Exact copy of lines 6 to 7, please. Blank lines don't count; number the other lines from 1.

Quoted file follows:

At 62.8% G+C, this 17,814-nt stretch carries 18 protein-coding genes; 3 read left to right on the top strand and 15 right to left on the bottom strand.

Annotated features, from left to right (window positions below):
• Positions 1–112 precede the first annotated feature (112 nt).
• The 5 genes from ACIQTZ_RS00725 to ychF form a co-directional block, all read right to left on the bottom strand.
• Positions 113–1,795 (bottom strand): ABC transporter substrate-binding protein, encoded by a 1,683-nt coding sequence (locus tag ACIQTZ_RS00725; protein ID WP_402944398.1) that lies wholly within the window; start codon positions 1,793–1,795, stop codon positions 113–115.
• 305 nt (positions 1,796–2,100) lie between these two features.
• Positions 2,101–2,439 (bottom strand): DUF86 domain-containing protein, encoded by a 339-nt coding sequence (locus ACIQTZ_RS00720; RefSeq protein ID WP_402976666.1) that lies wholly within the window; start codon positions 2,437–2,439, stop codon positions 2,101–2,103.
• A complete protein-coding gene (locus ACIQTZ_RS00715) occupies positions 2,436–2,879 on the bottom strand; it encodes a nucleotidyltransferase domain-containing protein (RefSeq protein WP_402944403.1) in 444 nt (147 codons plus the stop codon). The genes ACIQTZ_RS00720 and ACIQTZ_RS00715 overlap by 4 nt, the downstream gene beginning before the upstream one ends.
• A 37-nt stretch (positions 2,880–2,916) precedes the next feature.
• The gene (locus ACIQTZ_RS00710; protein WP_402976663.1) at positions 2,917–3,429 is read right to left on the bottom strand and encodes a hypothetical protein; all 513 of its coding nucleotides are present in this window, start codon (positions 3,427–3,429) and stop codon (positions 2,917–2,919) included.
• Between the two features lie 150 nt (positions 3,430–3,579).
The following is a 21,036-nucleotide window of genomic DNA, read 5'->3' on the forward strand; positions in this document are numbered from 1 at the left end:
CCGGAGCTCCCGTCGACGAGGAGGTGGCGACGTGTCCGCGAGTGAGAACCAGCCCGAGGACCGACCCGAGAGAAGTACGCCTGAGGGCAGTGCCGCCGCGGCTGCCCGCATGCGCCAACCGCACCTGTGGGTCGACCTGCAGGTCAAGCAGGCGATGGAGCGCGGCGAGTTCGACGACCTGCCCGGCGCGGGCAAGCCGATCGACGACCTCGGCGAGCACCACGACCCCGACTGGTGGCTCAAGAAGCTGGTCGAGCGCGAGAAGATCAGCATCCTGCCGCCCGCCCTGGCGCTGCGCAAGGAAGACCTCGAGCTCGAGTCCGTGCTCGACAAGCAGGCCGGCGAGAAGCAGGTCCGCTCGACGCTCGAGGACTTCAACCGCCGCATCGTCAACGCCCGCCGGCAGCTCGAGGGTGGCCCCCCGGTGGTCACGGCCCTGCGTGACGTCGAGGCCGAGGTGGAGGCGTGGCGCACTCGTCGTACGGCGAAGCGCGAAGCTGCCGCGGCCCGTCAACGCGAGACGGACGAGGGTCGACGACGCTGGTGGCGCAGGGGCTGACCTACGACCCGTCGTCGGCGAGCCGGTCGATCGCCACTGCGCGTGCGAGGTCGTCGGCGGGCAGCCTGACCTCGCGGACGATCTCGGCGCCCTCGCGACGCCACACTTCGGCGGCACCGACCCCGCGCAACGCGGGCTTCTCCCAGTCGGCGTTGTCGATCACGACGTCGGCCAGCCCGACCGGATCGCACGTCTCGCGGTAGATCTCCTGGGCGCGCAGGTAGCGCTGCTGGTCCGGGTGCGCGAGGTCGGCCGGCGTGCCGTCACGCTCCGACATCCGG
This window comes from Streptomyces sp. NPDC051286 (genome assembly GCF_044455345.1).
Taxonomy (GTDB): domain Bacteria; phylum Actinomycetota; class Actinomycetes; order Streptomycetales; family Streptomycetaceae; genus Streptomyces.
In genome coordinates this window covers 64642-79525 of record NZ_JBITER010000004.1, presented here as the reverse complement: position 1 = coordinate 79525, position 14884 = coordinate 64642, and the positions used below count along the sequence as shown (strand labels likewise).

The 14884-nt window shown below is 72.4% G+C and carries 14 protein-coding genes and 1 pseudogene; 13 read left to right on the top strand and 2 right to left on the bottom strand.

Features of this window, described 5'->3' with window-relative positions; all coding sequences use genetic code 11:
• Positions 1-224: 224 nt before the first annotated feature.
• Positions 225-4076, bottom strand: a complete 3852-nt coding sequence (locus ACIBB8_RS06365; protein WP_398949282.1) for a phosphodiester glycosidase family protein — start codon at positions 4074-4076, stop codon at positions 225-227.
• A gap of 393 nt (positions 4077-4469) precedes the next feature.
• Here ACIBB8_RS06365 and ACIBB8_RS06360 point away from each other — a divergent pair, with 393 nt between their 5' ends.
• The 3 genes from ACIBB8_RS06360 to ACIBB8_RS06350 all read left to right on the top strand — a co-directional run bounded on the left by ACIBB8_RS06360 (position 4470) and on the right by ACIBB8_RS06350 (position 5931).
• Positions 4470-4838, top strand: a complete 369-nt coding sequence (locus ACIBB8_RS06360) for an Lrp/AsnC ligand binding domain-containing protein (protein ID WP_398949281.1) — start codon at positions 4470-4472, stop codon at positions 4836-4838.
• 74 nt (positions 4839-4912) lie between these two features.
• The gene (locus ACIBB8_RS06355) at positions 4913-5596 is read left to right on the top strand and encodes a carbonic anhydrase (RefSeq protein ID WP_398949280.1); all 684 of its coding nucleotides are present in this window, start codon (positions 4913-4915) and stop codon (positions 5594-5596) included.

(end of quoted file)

• 305 nt (positions 1,796–2,100) lie between these two features.
• Positions 2,101–2,439 (bottom strand): DUF86 domain-containing protein, encoded by a 339-nt coding sequence (locus ACIQTZ_RS00720; RefSeq protein ID WP_402976666.1) that lies wholly within the window; start codon positions 2,437–2,439, stop codon positions 2,101–2,103.